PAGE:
What Are the Causes of Celiac Disease?

Celiac disease is a multifactorial disease, including environmental and genetic factors.

An immune reaction to gluten and oats causes celiac disease. Many other products containing gluten can cause this disease. Celiac disease is hereditary. Around 90 percent of the population showed the HLA-DQ2 gene, whereas the remaining showed the HLA-DQ8 gene. HLA-DQ2 genes increase the risk of abnormal immune response to gluten. Irregular breastfeeding patterns in the first year of birth and viral infections such as rotavirus can also cause celiac disease. Celiac disease can occasionally flare up following surgery, delivery, pregnancy, viral illness, or extremely high levels of stress.

The body's overreaction to gluten in meals damages the villi, the microscopic projections that resemble hairs and line the small intestine. Villi from food absorb vitamins, minerals, and other nutrients. Nutrients cannot be absorbed if the villi are damaged.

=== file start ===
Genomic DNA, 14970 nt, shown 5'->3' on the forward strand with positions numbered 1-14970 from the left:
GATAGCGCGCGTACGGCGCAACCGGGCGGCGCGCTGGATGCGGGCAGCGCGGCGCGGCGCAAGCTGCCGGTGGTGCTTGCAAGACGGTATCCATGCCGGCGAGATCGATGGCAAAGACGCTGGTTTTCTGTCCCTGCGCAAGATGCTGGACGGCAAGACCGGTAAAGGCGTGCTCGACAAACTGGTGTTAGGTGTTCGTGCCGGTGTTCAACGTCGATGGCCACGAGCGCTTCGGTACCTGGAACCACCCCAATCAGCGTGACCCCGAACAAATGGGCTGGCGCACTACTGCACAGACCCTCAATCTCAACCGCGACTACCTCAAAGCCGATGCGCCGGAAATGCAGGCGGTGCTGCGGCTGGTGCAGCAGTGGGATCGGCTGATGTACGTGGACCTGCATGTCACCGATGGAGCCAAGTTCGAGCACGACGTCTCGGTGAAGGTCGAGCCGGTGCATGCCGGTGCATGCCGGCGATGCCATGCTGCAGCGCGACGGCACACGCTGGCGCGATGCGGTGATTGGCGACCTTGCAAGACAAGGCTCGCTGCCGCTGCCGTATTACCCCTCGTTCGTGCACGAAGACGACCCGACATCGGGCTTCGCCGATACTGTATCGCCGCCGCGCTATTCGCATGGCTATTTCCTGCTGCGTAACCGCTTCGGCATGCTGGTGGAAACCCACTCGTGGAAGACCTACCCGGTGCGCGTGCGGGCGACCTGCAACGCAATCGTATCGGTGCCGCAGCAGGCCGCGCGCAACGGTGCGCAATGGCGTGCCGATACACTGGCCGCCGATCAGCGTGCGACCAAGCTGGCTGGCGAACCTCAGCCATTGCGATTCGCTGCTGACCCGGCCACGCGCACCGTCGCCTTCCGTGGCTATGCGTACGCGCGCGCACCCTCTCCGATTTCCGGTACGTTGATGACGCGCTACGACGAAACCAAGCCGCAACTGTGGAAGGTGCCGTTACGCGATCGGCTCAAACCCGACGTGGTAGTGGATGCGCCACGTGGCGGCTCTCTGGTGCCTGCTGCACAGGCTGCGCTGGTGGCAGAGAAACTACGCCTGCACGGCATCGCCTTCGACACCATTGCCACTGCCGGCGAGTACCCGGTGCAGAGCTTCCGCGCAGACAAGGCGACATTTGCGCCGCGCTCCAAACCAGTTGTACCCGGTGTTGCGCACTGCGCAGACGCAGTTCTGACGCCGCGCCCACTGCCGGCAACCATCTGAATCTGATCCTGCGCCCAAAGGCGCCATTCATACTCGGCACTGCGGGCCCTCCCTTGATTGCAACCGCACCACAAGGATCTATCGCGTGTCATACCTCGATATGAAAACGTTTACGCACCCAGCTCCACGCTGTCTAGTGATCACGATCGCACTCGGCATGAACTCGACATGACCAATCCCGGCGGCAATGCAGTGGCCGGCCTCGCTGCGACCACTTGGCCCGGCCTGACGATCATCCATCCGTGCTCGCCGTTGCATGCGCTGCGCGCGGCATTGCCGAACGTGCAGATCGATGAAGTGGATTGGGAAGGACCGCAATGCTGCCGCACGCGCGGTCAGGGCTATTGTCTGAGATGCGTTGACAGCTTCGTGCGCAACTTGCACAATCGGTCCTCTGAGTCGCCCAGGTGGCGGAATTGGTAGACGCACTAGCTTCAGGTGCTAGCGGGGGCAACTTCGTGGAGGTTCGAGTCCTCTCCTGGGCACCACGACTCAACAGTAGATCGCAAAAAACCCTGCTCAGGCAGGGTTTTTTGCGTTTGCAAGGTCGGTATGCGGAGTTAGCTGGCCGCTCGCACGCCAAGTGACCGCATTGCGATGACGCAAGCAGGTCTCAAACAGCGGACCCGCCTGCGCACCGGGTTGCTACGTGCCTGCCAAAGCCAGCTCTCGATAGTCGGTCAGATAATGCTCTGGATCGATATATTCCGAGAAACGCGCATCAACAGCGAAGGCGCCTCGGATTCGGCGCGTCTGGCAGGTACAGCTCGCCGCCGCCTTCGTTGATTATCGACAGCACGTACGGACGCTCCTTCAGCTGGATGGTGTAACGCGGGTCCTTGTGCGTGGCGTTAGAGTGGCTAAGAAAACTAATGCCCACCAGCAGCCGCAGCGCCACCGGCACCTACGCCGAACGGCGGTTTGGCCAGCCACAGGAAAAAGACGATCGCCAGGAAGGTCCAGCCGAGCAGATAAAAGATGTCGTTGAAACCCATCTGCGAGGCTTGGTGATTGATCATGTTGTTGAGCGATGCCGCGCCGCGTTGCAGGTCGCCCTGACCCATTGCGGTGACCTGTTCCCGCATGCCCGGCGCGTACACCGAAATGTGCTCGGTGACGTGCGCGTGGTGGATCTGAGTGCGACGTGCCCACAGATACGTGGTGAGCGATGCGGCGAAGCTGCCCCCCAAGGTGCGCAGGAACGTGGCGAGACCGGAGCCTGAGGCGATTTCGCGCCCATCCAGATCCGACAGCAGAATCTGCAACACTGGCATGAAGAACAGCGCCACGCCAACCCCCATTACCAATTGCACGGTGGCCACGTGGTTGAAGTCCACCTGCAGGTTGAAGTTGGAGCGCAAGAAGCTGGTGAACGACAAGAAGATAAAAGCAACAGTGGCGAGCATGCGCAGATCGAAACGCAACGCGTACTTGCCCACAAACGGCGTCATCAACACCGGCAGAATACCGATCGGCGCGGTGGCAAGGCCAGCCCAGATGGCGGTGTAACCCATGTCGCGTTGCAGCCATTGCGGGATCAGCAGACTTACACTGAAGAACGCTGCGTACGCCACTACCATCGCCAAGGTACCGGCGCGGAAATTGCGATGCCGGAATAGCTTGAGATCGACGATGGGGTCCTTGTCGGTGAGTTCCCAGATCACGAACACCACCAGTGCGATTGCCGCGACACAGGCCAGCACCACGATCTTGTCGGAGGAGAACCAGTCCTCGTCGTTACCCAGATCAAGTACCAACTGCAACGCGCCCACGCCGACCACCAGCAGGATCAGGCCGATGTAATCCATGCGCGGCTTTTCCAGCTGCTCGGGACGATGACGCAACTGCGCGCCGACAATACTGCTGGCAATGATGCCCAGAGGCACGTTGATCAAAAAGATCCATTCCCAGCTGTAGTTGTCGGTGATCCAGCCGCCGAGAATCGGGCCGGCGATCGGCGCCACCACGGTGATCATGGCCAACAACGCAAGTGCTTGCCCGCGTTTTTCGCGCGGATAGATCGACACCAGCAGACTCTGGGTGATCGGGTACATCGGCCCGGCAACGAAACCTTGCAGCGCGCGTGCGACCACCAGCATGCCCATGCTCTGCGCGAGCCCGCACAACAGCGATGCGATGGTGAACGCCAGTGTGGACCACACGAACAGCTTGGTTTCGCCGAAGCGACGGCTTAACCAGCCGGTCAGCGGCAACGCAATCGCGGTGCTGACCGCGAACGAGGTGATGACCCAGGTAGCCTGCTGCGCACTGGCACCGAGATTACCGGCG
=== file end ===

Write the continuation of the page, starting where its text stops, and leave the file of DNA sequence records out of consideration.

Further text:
What Are the Signs and Symptoms of Celiac Disease?

Celiac disease symptoms can range from mild to severe and vary from person to person. Celiac disease can also be asymptomatic in some cases.

Symptoms in adults include:

  • Gluten belly (gas, bloating, stomach discomfort, and stomach swelling)

  • Nausea, vomiting, and diarrhea.

  • Constipation.

  • Fatigue and weight loss.

  • Abdominal pain, bloating, and gas.

  • Pale, foul-smelling fatty stool.

  • Iron deficiency anemia.

  • Osteoporosis (weak bones that break easily).

  • Stiff and painful joints.

  • Mouth ulcers.

  • Itchy, blistering skin rash (dermatitis herpetiformis).

  • Depression and anxiety.

  • Seizures and headaches.

  • Missed menstrual periods.

  • Infertility and miscarriage.

Symptoms in children include:

  • Vomiting and diarrhea.

  • Abdominal pain, bloating, and gas.